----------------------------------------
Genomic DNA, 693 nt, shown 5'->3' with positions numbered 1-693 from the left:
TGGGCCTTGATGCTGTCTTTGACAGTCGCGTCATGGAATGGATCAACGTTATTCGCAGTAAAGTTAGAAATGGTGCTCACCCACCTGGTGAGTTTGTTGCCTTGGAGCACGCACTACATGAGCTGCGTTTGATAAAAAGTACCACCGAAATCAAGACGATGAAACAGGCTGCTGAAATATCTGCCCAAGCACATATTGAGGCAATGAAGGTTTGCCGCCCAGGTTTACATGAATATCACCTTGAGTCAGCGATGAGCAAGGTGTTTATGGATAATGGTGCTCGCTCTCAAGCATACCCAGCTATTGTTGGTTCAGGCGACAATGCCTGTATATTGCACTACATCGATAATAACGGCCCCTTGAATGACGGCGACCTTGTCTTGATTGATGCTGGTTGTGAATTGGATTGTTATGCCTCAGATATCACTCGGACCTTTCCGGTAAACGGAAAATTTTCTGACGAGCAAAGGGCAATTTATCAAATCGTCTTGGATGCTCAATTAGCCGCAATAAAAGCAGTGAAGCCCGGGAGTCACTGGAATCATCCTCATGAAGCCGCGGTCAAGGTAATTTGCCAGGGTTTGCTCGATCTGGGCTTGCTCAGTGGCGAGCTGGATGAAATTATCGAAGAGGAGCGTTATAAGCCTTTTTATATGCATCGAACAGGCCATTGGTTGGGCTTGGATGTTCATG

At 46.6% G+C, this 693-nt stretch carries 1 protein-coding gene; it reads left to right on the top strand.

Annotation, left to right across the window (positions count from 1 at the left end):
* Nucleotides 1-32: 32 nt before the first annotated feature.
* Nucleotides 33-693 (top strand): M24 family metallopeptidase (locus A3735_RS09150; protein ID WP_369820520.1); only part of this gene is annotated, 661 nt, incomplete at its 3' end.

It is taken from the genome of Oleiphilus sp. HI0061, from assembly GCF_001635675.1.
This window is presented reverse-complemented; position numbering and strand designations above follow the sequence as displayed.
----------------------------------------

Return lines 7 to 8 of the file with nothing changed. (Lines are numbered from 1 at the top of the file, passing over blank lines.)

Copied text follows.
It is taken from the genome of Oleiphilus sp. HI0061, from assembly GCF_001635675.1.
This window is presented reverse-complemented; position numbering and strand designations above follow the sequence as displayed.